Orangeburg, named for William IV, Prince of Orange, was first settled by Europeans in 1704 when the Indian trader, George Sterling, set up a post there. In 1735, a colony of 200 Swiss, German, and Dutch immigrants formed a community near the banks of the North Edisto River. The site was attractive because of the fertile soil and the abundance of wildlife, and the river provided an outlet to the port of Charleston. The town soon became a well-established and successful colony, composed chiefly of small independent farms. However, after the American Revolution, large-scale cotton plantations developed in Orangeburg County with the invention of the cotton gin for mass-producing cotton.

Labor was provided by slaves.

In the 1860s, hundreds of young men from Orangeburg enlisted in the war and fought bravely to defend their families, homes, and the right to self-government.
Of course, they were also fighting for the right to continue to profit off the backs of enslaved African labor. Many of these young men gave their lives in acts of courage. Orangeburg itself avoided much direct conflict during the course of the war, but in the end, it was not spared. In February 1865, as General Sherman marched from Savannah to Columbia, he occupied Orangeburg. After defeating the meager Confederate forces and crossing the Edisto River, he burned and plundered the city.

In the years following the Civil War, emancipated slaves, who made up the majority of the population, were now able to gain an education. Orangeburg became a focal point for black hope as two black colleges were founded in the city. But it was not long before African-American voting rights were squelched and social justice was denied by the implementation of Jim Crow laws. Life became increasingly difficult for black citizens in Orangeburg throughout the 20th century.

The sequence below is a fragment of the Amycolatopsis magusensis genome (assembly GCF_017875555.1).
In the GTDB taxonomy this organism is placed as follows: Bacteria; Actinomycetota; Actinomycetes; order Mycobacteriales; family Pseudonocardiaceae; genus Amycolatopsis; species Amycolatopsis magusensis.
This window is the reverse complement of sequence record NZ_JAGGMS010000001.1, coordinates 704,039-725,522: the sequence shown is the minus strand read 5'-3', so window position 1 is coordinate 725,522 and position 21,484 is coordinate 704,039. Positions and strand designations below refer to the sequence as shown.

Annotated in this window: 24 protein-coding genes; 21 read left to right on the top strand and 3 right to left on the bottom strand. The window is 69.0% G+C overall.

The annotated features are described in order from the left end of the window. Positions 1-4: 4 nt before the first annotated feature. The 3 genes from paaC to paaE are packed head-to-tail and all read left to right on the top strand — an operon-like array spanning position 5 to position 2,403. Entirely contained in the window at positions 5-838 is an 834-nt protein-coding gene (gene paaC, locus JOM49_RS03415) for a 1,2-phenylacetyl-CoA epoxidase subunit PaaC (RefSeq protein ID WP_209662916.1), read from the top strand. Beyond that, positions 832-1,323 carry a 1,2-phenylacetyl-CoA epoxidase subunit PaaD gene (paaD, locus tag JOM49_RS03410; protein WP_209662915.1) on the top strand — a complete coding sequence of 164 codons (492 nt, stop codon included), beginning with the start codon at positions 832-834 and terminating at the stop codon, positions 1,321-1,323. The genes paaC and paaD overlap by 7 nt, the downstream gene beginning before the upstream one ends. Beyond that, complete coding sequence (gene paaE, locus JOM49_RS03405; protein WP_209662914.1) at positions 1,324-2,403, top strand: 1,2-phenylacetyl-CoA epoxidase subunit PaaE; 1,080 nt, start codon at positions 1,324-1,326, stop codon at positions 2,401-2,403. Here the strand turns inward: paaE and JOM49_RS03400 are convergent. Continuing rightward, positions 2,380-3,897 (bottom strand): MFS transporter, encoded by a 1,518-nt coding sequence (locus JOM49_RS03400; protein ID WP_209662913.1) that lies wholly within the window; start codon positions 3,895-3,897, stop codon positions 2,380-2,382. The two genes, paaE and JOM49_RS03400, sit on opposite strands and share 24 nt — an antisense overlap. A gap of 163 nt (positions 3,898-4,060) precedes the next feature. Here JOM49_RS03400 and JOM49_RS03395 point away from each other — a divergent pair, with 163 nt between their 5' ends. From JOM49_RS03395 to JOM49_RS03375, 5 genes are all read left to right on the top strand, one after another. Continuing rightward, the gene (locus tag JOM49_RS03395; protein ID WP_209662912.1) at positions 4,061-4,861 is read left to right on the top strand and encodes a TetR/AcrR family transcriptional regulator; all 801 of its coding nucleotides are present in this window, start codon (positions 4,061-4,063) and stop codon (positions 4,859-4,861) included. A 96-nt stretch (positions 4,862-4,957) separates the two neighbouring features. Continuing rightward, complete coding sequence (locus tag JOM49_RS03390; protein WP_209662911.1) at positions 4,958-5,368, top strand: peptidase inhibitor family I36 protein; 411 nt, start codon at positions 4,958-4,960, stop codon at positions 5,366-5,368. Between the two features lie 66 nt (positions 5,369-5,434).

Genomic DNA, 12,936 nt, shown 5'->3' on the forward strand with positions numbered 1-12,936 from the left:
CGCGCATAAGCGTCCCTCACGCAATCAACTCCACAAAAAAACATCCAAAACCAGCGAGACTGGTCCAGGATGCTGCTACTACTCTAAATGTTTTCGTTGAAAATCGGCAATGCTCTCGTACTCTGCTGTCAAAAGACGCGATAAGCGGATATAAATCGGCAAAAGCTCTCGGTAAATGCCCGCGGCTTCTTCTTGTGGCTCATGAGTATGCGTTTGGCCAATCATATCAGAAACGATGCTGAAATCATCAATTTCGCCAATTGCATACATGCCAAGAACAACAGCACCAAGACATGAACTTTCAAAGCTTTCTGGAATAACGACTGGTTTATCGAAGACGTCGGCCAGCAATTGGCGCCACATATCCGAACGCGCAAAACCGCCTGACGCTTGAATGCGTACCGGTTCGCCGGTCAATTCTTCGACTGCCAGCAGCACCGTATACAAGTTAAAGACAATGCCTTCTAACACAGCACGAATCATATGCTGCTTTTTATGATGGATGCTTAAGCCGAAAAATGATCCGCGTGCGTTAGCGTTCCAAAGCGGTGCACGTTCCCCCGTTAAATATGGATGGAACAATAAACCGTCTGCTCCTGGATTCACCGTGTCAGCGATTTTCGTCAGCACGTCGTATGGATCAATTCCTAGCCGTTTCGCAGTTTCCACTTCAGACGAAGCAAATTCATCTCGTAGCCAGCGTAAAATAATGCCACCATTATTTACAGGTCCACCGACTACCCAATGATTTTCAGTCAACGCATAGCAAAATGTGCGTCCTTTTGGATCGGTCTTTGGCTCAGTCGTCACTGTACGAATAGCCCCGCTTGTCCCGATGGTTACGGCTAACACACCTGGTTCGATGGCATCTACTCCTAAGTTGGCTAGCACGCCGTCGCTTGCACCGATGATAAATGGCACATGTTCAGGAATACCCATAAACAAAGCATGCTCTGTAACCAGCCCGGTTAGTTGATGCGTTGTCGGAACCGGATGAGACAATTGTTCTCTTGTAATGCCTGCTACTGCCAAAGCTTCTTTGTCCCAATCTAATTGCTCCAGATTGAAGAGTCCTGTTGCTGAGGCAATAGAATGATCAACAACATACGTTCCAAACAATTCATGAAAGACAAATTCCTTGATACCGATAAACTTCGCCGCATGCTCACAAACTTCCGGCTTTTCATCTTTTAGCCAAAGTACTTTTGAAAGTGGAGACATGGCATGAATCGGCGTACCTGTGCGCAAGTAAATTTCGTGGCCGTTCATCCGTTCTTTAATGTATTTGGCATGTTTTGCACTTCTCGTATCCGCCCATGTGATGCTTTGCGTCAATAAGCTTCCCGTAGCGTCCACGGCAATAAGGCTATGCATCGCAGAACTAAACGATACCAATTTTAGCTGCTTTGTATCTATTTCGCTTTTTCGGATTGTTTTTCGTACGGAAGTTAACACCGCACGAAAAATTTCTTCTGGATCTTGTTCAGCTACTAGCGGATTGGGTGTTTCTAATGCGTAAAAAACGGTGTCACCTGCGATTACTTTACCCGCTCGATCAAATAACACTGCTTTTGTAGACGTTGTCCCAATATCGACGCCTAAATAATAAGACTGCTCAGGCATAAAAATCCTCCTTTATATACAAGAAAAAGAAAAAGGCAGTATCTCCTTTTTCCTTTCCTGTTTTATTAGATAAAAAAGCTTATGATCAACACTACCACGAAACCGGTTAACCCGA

By the 1960s, Orangeburg had become a major center of Civil Rights activities involving students from both Claflin and South Carolina State College. Hundreds of young men and women fought non-violently to defend their families, homes, and the right to self-government. On February 8, 1968, after two days of protests against an illegally segregated bowling alley, violence broke out as police forced black students back to the campus of South Carolina State. That cold night, with heightened tensions in the air, the Highway Patrol officers opened fire on a crowd of unarmed students. In the shooting that lasted 8-15 long seconds, buckshot blasts took the lives of three young men, Samuel Hammond, Henry Smith, and Delano Middleton, and wounded 28 others in what became known as the “Orangeburg Massacre.”

There are two monuments in Orangeburg, and they anchor the city’s downtown business district. The first was constructed in 1893 as members of the community sought to remember and honor the fallen white sons of the Civil War. The second monument was constructed in 1969 as members of the community sought to remember and honor the fallen black sons of the Civil Rights Movement. Ironically, both monuments were raised to mark the strength and pride of an oppressed and hurting people. It is ironic because the oppressed white Southerners were also the ones doing the oppressing.


Neither side understands or appreciates the wounds of the other. This lack of empathy, understanding, and forgiveness has fueled ongoing community disintegration. In particular, the white community’s failure to embrace the tragedy of the Orangeburg Massacre, stalls progress. Today, the resounding comment from white members of the community is this: “Why can’t we just leave that in the past and move on?” Of course, black members of the community likewise do not understand the white community’s endearment for the memorial to the Confederate Dead. It is asking much more of the black community to empathize with the experience of the white oppressors and the mere suggestion of such is likely offensive. But perhaps it is a way forward. Maybe these markers of contention could become markers of unity.

Rather than standing at opposite ends of Russell Street clinging to our own black or white monuments every year, let us make the walk to stand in solidarity with our neighbors. This is the walk of Calvary. It is the walk Jesus Christ made when he went down to the Roman cross to give up his life for us all. Jesus was oppressed so that oppressors could be forgiven. The Son of God was beaten so that the beaten could have liberty. The cross is a monument to the grace of God and the courage and sacrifice of Jesus our Savior. At the foot of the cross, we are all equal. By faith in Him, we can approach one another with humility and without fear.

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